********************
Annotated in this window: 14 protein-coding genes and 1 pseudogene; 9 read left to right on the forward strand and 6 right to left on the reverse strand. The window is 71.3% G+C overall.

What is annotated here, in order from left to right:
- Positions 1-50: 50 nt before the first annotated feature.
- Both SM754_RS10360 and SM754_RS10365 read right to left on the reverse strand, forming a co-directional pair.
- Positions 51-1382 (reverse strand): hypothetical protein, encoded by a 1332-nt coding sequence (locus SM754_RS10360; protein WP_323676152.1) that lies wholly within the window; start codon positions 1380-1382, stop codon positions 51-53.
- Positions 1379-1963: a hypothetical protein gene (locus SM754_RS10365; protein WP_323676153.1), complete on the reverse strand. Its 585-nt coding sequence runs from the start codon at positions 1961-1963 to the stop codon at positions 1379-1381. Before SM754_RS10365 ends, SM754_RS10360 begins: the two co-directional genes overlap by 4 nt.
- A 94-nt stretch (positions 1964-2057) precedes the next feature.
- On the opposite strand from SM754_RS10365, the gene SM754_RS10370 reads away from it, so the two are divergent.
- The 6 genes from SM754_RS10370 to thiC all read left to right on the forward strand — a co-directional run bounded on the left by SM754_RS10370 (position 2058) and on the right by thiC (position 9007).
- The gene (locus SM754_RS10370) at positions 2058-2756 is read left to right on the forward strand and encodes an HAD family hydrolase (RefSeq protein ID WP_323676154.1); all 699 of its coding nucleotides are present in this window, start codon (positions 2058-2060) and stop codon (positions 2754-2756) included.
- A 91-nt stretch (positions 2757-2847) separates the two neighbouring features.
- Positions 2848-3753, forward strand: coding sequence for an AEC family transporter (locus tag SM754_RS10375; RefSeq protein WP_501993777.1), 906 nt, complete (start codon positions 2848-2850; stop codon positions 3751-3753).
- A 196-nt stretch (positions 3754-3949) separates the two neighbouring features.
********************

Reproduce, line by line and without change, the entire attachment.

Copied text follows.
Annotated in this window: 14 protein-coding genes and 1 pseudogene; 9 read left to right on the forward strand and 6 right to left on the reverse strand. The window is 71.3% G+C overall.

What is annotated here, in order from left to right:
- Positions 1-50: 50 nt before the first annotated feature.
- Both SM754_RS10360 and SM754_RS10365 read right to left on the reverse strand, forming a co-directional pair.
- Positions 51-1382 (reverse strand): hypothetical protein, encoded by a 1332-nt coding sequence (locus SM754_RS10360; protein WP_323676152.1) that lies wholly within the window; start codon positions 1380-1382, stop codon positions 51-53.
- Positions 1379-1963: a hypothetical protein gene (locus SM754_RS10365; protein WP_323676153.1), complete on the reverse strand. Its 585-nt coding sequence runs from the start codon at positions 1961-1963 to the stop codon at positions 1379-1381. Before SM754_RS10365 ends, SM754_RS10360 begins: the two co-directional genes overlap by 4 nt.
- A 94-nt stretch (positions 1964-2057) precedes the next feature.
- On the opposite strand from SM754_RS10365, the gene SM754_RS10370 reads away from it, so the two are divergent.
- The 6 genes from SM754_RS10370 to thiC all read left to right on the forward strand — a co-directional run bounded on the left by SM754_RS10370 (position 2058) and on the right by thiC (position 9007).
- The gene (locus SM754_RS10370) at positions 2058-2756 is read left to right on the forward strand and encodes an HAD family hydrolase (RefSeq protein ID WP_323676154.1); all 699 of its coding nucleotides are present in this window, start codon (positions 2058-2060) and stop codon (positions 2754-2756) included.
- A 91-nt stretch (positions 2757-2847) separates the two neighbouring features.
- Positions 2848-3753, forward strand: coding sequence for an AEC family transporter (locus tag SM754_RS10375; RefSeq protein WP_501993777.1), 906 nt, complete (start codon positions 2848-2850; stop codon positions 3751-3753).
- A 196-nt stretch (positions 3754-3949) separates the two neighbouring features.